Borland…er…Inprise (yikes, I'll never get used to saying that!) just announced Delphi 4. Delphi's now a pretty mature product, especially for the desktop developer, and most of the gain for this upgrade falls to the distributed enterprise application developer. One-Step CORBA is the single most visible new feature, but there are a host of smaller improvements, including a few (like a true 64-bit integer) that will interest the desktop developer. I particularly like the hierarchical project browser (I'm a hierarchies kind of guy) but overall it looks well worthwhile. Delphi 4 Standard Edition is $99.95, Professional is $799, and Enterprise Client/Server is $2495. Owners of previous Delphi versions can get Professional for $249.95, and I would see that as the mainstream door into one of programming's slickest environments.
June 12, 1998:
I just got the last issue of Byte. I mean, the last—after 23 years of continuous publication, Byte follows Creative Computing, Kilobaud, PC Tech Journal, and literally hundreds of other technical journals into oblivion. Seems like only yesterday (though yeek, it was 1980!) when we would race down to the computer store to grab the latest, inch-thick issue, to drool over monstrous CP/M systems (operating at a sizzling 4 Mhz) and Z80 software guaranteed to run in only 8K of RAM. Byte was at its best when computing was a multitude of warring factions struggling for supremacy. When the IBM PC arrived in quantity in 1982, the era of specialization began, and Byte was never a specialists' mag. Also going down is a little-known record: Jerry Pournelle's continuous contribution of over 20 years of "Chaos Manner" columns, unequalled and unlikely to be equalled, since I have my doubts that any other computer magazine will ever again persist for 23 years in more than name only. Jerry's son Alex informs me that Jerry will continue to hold forth on his Web site www.jerrypournelle.com. Supposedly, Byte's new owners will resurrect the magazine sometime later this year or early next year—but you, I, and Feanor all know that you can only forge the silmarils once.
June 10, 1998:
TurboPower Software's new SysTools2 product showed up this morning, with (in additional to a truckload of other useful stuff) several units of astronomical procedures and functions to calculate rise and set times for the sun and moon, phases of the moon, the date of Easter, and even the sky coordinates for all the planets but Pluto. (Which even if you knew where it was, you couldn't find with anything short of a 15-inch scope. Been there. Tried that. Saw nada.) $199. Looks like fun to me. www.turbopower.com.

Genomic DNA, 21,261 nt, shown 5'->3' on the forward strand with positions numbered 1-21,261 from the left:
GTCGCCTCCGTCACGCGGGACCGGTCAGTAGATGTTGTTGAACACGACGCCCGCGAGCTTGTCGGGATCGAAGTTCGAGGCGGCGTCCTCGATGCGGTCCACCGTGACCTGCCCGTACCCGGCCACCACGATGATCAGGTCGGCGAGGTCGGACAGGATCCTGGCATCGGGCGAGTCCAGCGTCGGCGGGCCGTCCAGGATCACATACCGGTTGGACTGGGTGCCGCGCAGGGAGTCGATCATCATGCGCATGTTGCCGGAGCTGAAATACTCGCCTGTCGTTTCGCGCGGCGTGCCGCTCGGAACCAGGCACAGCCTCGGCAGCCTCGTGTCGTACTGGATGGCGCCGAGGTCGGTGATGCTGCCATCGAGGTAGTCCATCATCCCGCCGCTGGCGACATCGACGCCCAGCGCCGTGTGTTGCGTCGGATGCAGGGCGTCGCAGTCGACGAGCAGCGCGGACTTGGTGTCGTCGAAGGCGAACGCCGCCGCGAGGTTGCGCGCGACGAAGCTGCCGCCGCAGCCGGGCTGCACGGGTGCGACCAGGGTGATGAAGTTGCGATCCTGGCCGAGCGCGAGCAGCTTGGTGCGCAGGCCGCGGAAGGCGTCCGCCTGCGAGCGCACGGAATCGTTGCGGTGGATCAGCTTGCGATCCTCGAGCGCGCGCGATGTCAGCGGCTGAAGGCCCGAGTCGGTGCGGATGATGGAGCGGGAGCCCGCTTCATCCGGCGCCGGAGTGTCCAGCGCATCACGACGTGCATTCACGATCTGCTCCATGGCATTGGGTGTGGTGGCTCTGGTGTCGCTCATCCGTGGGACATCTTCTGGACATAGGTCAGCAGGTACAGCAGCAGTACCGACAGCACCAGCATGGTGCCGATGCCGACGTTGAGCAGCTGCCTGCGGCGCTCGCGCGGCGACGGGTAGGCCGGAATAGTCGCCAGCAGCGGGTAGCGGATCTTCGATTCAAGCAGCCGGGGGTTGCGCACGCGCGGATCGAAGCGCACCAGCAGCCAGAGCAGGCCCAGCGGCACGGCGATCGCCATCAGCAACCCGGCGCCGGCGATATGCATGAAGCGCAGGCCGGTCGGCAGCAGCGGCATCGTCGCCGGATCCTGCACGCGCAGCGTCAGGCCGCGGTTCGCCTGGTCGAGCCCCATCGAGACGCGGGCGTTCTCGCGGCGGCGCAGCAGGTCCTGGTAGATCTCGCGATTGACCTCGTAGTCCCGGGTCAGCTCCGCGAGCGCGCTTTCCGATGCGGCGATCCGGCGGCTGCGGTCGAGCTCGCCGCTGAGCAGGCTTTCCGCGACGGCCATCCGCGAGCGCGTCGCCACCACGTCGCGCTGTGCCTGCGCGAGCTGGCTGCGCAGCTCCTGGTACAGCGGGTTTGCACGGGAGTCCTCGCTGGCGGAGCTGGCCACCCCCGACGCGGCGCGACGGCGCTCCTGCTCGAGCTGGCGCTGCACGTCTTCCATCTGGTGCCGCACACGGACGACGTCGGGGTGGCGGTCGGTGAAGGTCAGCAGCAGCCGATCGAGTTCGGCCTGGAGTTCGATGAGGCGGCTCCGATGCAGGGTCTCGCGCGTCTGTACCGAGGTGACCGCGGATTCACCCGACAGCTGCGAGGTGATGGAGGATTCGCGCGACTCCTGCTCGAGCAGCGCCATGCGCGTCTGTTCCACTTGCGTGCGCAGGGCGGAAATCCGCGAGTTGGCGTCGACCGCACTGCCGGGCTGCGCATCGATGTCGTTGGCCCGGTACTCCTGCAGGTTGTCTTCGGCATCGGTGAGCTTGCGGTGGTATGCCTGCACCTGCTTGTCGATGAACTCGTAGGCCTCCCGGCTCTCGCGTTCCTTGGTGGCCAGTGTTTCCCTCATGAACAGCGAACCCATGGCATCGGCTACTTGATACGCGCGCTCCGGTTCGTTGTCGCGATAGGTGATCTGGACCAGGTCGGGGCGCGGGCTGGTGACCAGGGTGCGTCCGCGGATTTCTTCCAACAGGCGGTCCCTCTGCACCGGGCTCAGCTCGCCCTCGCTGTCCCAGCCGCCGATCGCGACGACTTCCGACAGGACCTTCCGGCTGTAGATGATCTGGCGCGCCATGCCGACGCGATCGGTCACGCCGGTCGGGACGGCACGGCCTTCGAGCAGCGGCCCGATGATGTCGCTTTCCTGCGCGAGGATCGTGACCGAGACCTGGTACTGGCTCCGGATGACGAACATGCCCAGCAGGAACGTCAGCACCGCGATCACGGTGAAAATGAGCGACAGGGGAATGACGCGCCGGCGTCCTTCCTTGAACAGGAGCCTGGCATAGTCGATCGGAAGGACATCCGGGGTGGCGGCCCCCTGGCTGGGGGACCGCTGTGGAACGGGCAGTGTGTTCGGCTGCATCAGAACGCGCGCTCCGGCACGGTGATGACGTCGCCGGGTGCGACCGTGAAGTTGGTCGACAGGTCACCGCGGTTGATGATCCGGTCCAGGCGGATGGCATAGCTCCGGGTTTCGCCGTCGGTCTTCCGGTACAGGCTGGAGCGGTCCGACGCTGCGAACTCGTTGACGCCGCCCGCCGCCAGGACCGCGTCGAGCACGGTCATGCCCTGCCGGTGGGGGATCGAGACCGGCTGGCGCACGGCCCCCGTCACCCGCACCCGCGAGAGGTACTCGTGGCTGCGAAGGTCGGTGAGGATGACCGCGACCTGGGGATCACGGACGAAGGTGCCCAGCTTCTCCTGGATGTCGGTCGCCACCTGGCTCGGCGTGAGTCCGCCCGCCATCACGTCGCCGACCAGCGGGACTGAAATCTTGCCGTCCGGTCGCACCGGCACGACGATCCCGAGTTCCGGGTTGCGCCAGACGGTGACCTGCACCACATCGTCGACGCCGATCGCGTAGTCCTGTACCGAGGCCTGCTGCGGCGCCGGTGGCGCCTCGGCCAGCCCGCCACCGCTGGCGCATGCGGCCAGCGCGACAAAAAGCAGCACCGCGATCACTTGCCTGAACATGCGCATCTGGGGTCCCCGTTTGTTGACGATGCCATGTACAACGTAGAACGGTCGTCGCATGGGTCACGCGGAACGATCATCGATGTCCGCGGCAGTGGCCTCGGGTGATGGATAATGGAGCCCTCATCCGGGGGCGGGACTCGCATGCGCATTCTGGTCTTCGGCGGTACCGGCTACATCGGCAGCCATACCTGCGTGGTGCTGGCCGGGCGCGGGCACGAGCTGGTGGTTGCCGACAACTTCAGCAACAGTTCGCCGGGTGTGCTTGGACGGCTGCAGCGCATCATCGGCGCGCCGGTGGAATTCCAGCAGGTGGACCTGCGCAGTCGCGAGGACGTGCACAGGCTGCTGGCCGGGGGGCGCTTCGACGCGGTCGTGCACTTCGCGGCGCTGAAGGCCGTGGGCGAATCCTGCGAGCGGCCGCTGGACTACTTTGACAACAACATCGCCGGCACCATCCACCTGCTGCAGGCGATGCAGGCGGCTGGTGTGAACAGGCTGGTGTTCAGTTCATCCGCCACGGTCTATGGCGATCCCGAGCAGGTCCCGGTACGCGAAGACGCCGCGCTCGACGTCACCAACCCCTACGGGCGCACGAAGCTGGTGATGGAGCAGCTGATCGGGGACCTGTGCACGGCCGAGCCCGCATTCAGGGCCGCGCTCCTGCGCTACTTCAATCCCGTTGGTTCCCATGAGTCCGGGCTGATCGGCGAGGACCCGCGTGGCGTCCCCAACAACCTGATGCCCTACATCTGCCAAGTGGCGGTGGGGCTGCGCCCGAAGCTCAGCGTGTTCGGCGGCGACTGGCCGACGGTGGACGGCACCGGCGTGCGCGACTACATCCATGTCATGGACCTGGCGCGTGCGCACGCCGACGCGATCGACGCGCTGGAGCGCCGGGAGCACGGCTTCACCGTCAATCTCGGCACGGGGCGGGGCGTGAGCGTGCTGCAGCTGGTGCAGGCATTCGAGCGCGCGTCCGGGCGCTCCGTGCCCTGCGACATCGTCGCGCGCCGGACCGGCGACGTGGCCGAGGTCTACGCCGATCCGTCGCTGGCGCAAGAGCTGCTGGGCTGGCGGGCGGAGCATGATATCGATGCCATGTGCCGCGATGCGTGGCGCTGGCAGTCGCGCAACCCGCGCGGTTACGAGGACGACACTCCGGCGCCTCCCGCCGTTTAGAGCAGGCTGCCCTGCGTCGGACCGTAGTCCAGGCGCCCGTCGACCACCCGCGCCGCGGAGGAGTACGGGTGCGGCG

June 8, 1998:
Years ago (and I mean years ago) I used to buy these great full-page plastic reference cards from a little company called MicroLogic. Their 8086 assembler card taught me most of everything that Michael Abrash didn't, and their GW BASIC card got me through my first year or so with the original IBM PC, when there wasn't much else available. Seems they vanished for a long time, but they just sent me a new Micro Chart for JavaScript. It's not plastic anymore, but it's also six pages long, folded twice like a monster blue card. I love these things. Looks like they have a lot more. www.miclog.com.
June 5, 1998:
Spent most of this past week in Chicago at Book Expo America, and saw two remarkable "book on demand" operations of interest to small software developers. Both IBM and Xerox have developed super hi-res, high-speed laser printers that print on continuous roll paper, almost like miniature offset printing presses. Both firms have set up subsidiaries to act as service bureaus, capable of producing high-quality perfect-bound books with glossy four-color covers, quantity one-at a unit price of between $2 and $4, depending on the size of the book. They're targeting the service at small press, and to keep low-volume books from going out of print entirely. But you and I know the real application here is going to be software documentation for small developers, especially shareware developers whose volumes are smallish and unpredictable. Go take a look: IBM and Ingram's partnership LightningPrint is at www.lightningprint.com. The Xerox system Book In Time is not quite so far along; contact Ray McClure at 716-422-3586 or ray.mcclure@usa.xerox.com.